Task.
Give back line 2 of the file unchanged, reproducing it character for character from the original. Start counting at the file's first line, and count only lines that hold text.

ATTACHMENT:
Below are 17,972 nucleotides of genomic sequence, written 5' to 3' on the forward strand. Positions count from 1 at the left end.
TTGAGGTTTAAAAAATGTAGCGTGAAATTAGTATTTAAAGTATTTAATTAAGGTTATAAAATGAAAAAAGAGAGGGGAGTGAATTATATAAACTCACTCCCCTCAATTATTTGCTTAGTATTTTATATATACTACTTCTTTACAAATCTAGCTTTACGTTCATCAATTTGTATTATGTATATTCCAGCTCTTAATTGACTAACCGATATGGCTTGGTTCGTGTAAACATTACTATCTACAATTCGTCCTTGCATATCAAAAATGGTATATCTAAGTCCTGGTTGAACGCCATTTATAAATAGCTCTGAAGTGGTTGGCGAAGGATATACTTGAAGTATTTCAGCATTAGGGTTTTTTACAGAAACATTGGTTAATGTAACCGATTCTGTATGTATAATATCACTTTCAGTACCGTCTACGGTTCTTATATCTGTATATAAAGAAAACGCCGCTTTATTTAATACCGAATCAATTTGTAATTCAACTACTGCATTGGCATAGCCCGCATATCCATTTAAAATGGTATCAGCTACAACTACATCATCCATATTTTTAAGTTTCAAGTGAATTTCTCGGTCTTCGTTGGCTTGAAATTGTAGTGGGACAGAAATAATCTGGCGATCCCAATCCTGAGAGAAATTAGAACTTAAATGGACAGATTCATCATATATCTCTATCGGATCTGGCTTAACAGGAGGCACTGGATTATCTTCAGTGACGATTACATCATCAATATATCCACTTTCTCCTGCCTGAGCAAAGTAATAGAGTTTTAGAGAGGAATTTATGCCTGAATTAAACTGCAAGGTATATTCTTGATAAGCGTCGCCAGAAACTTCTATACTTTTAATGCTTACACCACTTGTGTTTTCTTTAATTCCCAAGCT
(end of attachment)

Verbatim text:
TTGAGGTTTAAAAAATGTAGCGTGAAATTAGTATTTAAAGTATTTAATTAAGGTTATAAAATGAAAAAAGAGAGGGGAGTGAATTATATAAACTCACTCCCCTCAATTATTTGCTTAGTATTTTATATATACTACTTCTTTACAAATCTAGCTTTACGTTCATCAATTTGTATTATGTATATTCCAGCTCTTAATTGACTAACCGATATGGCTTGGTTCGTGTAAACATTACTATCTACAATTCGTCCTTGCATATCAAAAATGGTATATCTAAGTCCTGGTTGAACGCCATTTATAAATAGCTCTGAAGTGGTTGGCGAAGGATATACTTGAAGTATTTCAGCATTAGGGTTTTTTACAGAAACATTGGTTAATGTAACCGATTCTGTATGTATAATATCACTTTCAGTACCGTCTACGGTTCTTATATCTGTATATAAAGAAAACGCCGCTTTATTTAATACCGAATCAATTTGTAATTCAACTACTGCATTGGCATAGCCCGCATATCCATTTAAAATGGTATCAGCTACAACTACATCATCCATATTTTTAAGTTTCAAGTGAATTTCTCGGTCTTCGTTGGCTTGAAATTGTAGTGGGACAGAAATAATCTGGCGATCCCAATCCTGAGAGAAATTAGAACTTAAATGGACAGATTCATCATATATCTCTATCGGATCTGGCTTAACAGGAGGCACTGGATTATCTTCAGTGACGATTACATCATCAATATATCCACTTTCTCCTGCCTGAGCAAAGTAATAGAGTTTTAGAGAGGAATTTATGCCTGAATTAAACTGCAAGGTATATTCTTGATAAGCGTCGCCAGAAACTTCTATACTTTTAATGCTTACACCACTTGTGTTTTCTTTAATTCCCAAGCT